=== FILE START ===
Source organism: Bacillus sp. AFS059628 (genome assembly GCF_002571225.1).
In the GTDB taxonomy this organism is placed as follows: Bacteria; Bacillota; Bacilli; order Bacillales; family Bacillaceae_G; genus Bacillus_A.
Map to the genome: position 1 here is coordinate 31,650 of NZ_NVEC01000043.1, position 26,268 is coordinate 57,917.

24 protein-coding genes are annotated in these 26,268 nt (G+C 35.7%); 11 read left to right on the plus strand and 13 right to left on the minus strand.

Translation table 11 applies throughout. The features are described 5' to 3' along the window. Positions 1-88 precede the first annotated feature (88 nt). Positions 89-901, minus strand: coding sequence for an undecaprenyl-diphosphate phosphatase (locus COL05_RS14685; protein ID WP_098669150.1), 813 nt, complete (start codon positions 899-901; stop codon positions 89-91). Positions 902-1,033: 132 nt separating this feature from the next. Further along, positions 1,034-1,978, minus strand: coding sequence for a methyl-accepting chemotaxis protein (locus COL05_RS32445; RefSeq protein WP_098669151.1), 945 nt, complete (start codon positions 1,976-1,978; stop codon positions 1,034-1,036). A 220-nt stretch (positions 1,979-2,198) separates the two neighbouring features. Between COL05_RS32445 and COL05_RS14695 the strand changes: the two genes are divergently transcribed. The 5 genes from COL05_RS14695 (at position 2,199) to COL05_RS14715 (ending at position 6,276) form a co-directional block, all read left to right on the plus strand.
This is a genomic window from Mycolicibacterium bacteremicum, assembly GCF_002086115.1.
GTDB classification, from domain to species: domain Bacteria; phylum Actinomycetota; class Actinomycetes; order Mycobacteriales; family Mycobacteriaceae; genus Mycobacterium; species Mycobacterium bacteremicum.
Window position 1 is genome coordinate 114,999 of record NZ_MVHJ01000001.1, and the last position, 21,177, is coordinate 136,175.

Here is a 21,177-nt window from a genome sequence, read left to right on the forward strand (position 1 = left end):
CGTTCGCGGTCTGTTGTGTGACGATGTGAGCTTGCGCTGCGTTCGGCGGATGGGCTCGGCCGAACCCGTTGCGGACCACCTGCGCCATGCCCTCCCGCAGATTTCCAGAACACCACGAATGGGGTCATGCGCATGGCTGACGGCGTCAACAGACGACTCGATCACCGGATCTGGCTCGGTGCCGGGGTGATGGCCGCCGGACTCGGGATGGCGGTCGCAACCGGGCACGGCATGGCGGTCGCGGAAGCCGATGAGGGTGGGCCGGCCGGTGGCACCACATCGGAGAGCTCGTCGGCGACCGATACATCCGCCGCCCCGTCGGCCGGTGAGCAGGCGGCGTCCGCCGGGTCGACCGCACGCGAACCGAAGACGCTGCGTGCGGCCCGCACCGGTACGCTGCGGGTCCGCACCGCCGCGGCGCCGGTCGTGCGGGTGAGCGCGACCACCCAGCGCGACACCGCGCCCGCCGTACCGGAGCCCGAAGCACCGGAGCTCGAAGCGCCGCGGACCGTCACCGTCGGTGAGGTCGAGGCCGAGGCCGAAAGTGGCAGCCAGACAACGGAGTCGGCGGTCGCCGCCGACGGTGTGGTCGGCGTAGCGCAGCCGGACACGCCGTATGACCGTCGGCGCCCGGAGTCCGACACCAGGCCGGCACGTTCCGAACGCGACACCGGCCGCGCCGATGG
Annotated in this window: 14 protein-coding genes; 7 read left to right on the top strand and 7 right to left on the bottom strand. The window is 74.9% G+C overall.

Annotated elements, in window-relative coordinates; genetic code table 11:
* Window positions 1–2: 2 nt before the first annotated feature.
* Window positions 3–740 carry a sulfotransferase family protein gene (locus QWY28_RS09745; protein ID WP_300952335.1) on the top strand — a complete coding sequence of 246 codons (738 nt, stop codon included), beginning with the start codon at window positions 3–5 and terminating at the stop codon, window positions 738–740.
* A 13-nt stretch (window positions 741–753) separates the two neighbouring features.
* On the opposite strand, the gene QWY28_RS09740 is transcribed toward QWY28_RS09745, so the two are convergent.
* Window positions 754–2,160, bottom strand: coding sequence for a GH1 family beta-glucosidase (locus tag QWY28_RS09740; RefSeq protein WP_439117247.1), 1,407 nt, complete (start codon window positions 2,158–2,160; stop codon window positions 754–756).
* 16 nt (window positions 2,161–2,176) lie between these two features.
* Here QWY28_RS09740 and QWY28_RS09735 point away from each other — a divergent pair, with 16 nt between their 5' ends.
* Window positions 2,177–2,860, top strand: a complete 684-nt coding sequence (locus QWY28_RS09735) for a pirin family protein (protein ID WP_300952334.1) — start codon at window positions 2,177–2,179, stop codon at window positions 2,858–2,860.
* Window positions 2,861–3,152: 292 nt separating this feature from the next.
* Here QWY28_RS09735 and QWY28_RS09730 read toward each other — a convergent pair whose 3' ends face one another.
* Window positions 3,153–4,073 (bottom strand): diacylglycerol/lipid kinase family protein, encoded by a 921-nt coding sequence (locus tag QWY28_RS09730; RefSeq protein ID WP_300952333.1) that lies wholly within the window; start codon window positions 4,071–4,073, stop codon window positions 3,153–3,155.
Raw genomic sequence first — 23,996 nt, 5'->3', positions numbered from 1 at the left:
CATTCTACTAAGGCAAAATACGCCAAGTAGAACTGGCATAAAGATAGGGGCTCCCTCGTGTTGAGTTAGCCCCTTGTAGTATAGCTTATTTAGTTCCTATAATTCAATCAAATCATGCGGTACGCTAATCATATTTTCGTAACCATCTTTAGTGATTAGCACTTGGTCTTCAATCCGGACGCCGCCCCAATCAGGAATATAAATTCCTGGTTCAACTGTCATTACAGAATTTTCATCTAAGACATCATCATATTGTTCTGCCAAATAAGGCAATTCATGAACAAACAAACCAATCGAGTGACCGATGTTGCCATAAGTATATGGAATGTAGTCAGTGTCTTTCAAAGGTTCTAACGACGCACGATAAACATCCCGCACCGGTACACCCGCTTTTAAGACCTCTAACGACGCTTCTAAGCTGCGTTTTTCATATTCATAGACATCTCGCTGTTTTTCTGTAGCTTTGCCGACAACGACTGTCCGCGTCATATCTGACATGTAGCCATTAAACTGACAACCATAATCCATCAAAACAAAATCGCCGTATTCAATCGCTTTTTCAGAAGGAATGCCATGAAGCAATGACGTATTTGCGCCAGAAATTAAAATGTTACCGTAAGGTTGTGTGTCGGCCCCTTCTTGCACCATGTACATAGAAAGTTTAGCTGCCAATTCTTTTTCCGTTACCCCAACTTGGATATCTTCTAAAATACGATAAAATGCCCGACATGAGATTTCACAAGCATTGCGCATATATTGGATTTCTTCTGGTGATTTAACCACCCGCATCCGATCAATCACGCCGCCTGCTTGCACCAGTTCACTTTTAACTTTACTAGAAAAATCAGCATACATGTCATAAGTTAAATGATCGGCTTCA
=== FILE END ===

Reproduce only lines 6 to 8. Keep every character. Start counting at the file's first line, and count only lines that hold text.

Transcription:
This is a genomic window from Mycolicibacterium bacteremicum, assembly GCF_002086115.1.
GTDB classification, from domain to species: domain Bacteria; phylum Actinomycetota; class Actinomycetes; order Mycobacteriales; family Mycobacteriaceae; genus Mycobacterium; species Mycobacterium bacteremicum.
Window position 1 is genome coordinate 114,999 of record NZ_MVHJ01000001.1, and the last position, 21,177, is coordinate 136,175.